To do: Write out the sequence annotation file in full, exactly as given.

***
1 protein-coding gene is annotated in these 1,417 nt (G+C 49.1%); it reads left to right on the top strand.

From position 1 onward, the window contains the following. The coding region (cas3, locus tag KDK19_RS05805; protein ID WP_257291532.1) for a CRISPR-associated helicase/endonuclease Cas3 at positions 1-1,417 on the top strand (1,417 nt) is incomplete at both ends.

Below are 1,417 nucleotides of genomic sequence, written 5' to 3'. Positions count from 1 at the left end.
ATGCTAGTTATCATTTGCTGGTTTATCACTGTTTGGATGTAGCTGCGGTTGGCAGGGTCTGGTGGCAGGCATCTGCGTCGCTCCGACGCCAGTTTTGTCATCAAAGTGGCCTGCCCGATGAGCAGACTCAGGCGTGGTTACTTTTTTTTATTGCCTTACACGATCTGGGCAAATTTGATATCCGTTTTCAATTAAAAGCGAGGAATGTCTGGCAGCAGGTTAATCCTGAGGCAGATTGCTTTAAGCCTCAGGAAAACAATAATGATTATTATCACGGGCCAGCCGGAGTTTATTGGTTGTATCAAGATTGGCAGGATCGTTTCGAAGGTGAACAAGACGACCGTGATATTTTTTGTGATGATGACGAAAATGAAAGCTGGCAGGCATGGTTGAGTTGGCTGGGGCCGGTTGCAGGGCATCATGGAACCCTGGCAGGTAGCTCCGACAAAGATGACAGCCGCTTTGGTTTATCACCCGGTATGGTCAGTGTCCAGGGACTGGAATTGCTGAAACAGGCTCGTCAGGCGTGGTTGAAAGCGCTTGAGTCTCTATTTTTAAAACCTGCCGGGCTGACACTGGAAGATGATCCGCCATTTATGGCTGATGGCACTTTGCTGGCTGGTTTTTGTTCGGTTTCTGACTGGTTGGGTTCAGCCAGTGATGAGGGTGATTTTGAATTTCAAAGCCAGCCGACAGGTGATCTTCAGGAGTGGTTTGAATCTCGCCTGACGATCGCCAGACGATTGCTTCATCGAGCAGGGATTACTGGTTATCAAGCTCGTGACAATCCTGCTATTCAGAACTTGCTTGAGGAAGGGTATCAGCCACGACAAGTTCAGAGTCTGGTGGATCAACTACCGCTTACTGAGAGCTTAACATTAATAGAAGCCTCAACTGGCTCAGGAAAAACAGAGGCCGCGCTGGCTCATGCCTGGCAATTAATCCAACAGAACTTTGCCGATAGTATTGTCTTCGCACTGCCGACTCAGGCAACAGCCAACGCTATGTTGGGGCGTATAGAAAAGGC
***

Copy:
1 protein-coding gene is annotated in these 1,417 nt (G+C 49.1%); it reads left to right on the top strand.

From position 1 onward, the window contains the following. The coding region (cas3, locus tag KDK19_RS05805; protein ID WP_257291532.1) for a CRISPR-associated helicase/endonuclease Cas3 at positions 1-1,417 on the top strand (1,417 nt) is incomplete at both ends.

Below are 1,417 nucleotides of genomic sequence, written 5' to 3'. Positions count from 1 at the left end.
ATGCTAGTTATCATTTGCTGGTTTATCACTGTTTGGATGTAGCTGCGGTTGGCAGGGTCTGGTGGCAGGCATCTGCGTCGCTCCGACGCCAGTTTTGTCATCAAAGTGGCCTGCCCGATGAGCAGACTCAGGCGTGGTTACTTTTTTTTATTGCCTTACACGATCTGGGCAAATTTGATATCCGTTTTCAATTAAAAGCGAGGAATGTCTGGCAGCAGGTTAATCCTGAGGCAGATTGCTTTAAGCCTCAGGAAAACAATAATGATTATTATCACGGGCCAGCCGGAGTTTATTGGTTGTATCAAGATTGGCAGGATCGTTTCGAAGGTGAACAAGACGACCGTGATATTTTTTGTGATGATGACGAAAATGAAAGCTGGCAGGCATGGTTGAGTTGGCTGGGGCCGGTTGCAGGGCATCATGGAACCCTGGCAGGTAGCTCCGACAAAGATGACAGCCGCTTTGGTTTATCACCCGGTATGGTCAGTGTCCAGGGACTGGAATTGCTGAAACAGGCTCGTCAGGCGTGGTTGAAAGCGCTTGAGTCTCTATTTTTAAAACCTGCCGGGCTGACACTGGAAGATGATCCGCCATTTATGGCTGATGGCACTTTGCTGGCTGGTTTTTGTTCGGTTTCTGACTGGTTGGGTTCAGCCAGTGATGAGGGTGATTTTGAATTTCAAAGCCAGCCGACAGGTGATCTTCAGGAGTGGTTTGAATCTCGCCTGACGATCGCCAGACGATTGCTTCATCGAGCAGGGATTACTGGTTATCAAGCTCGTGACAATCCTGCTATTCAGAACTTGCTTGAGGAAGGGTATCAGCCACGACAAGTTCAGAGTCTGGTGGATCAACTACCGCTTACTGAGAGCTTAACATTAATAGAAGCCTCAACTGGCTCAGGAAAAACAGAGGCCGCGCTGGCTCATGCCTGGCAATTAATCCAACAGAACTTTGCCGATAGTATTGTCTTCGCACTGCCGACTCAGGCAACAGCCAACGCTATGTTGGGGCGTATAGAAAAGGC